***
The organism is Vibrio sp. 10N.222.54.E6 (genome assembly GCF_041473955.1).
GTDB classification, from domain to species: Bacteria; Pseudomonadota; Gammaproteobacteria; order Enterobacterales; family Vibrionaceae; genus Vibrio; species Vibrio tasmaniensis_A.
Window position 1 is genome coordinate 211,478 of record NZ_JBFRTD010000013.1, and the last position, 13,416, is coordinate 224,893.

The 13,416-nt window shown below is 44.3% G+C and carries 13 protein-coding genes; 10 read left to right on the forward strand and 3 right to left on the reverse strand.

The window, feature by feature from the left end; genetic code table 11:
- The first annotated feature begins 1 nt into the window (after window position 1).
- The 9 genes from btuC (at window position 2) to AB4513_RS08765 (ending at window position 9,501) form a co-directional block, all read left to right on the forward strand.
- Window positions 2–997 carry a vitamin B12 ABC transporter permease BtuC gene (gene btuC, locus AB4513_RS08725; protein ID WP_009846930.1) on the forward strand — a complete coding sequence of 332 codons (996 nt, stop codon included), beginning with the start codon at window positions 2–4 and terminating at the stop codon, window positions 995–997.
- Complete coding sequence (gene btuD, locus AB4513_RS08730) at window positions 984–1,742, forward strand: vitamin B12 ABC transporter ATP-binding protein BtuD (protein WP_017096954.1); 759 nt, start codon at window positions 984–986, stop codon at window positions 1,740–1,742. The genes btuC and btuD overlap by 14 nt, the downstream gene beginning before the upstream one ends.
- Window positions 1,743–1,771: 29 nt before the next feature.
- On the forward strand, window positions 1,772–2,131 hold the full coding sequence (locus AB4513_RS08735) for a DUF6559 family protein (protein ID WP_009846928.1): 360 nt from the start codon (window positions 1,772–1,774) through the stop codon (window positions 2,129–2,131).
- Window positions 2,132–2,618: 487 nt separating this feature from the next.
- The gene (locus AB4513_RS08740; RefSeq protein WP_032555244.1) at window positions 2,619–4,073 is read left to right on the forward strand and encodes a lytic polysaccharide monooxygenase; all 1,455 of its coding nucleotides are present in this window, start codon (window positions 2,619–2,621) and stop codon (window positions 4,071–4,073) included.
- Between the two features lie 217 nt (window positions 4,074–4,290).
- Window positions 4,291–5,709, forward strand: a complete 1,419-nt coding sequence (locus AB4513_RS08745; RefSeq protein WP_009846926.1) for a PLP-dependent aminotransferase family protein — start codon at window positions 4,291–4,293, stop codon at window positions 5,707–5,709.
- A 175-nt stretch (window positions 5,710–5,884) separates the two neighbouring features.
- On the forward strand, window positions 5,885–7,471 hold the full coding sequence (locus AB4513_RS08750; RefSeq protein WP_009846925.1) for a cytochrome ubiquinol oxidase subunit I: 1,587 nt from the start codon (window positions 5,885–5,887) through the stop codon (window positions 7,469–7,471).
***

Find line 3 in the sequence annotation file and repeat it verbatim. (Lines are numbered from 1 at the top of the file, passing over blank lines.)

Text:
Window position 1 is genome coordinate 211,478 of record NZ_JBFRTD010000013.1, and the last position, 13,416, is coordinate 224,893.